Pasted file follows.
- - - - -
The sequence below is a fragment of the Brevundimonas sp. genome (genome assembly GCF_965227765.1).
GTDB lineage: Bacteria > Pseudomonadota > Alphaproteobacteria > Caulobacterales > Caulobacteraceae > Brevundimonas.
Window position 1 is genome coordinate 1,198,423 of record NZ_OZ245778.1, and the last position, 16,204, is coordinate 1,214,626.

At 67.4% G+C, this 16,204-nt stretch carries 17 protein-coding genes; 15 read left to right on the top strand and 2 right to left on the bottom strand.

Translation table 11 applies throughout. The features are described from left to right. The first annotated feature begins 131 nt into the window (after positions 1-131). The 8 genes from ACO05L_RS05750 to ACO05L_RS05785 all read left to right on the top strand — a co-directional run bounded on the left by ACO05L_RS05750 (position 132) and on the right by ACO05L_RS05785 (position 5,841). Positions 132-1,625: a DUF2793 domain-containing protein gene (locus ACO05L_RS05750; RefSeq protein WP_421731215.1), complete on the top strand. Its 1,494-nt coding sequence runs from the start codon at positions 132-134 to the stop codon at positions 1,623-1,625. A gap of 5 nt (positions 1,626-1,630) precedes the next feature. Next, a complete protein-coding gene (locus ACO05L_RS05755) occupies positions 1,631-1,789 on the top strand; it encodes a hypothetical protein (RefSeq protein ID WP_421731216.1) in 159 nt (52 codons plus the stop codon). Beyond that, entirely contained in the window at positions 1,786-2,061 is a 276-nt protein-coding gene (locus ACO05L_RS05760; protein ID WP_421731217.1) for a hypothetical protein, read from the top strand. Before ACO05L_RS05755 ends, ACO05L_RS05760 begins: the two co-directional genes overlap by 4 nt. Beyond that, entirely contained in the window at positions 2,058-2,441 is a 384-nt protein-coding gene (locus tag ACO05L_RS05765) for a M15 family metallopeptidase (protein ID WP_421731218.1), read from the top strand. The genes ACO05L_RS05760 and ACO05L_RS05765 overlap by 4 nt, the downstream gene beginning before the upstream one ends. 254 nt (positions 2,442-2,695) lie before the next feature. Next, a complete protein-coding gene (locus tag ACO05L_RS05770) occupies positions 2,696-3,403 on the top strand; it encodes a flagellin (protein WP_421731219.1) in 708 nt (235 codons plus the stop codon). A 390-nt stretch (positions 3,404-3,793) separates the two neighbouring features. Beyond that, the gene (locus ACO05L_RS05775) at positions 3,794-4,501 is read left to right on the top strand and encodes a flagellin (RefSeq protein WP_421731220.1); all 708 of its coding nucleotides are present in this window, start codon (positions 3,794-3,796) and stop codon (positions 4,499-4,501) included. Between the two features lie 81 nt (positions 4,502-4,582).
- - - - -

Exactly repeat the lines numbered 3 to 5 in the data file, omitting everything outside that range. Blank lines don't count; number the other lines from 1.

Window position 1 is genome coordinate 1,198,423 of record NZ_OZ245778.1, and the last position, 16,204, is coordinate 1,214,626.

At 67.4% G+C, this 16,204-nt stretch carries 17 protein-coding genes; 15 read left to right on the top strand and 2 right to left on the bottom strand.

Translation table 11 applies throughout. The features are described from left to right. The first annotated feature begins 131 nt into the window (after positions 1-131). The 8 genes from ACO05L_RS05750 to ACO05L_RS05785 all read left to right on the top strand — a co-directional run bounded on the left by ACO05L_RS05750 (position 132) and on the right by ACO05L_RS05785 (position 5,841). Positions 132-1,625: a DUF2793 domain-containing protein gene (locus ACO05L_RS05750; RefSeq protein WP_421731215.1), complete on the top strand. Its 1,494-nt coding sequence runs from the start codon at positions 132-134 to the stop codon at positions 1,623-1,625. A gap of 5 nt (positions 1,626-1,630) precedes the next feature. Next, a complete protein-coding gene (locus ACO05L_RS05755) occupies positions 1,631-1,789 on the top strand; it encodes a hypothetical protein (RefSeq protein ID WP_421731216.1) in 159 nt (52 codons plus the stop codon). Beyond that, entirely contained in the window at positions 1,786-2,061 is a 276-nt protein-coding gene (locus ACO05L_RS05760; protein ID WP_421731217.1) for a hypothetical protein, read from the top strand. Before ACO05L_RS05755 ends, ACO05L_RS05760 begins: the two co-directional genes overlap by 4 nt. Beyond that, entirely contained in the window at positions 2,058-2,441 is a 384-nt protein-coding gene (locus tag ACO05L_RS05765) for a M15 family metallopeptidase (protein ID WP_421731218.1), read from the top strand. The genes ACO05L_RS05760 and ACO05L_RS05765 overlap by 4 nt, the downstream gene beginning before the upstream one ends. 254 nt (positions 2,442-2,695) lie before the next feature. Next, a complete protein-coding gene (locus tag ACO05L_RS05770) occupies positions 2,696-3,403 on the top strand; it encodes a flagellin (protein WP_421731219.1) in 708 nt (235 codons plus the stop codon). A 390-nt stretch (positions 3,404-3,793) separates the two neighbouring features. Beyond that, the gene (locus ACO05L_RS05775) at positions 3,794-4,501 is read left to right on the top strand and encodes a flagellin (RefSeq protein WP_421731220.1); all 708 of its coding nucleotides are present in this window, start codon (positions 3,794-3,796) and stop codon (positions 4,499-4,501) included. Between the two features lie 81 nt (positions 4,502-4,582).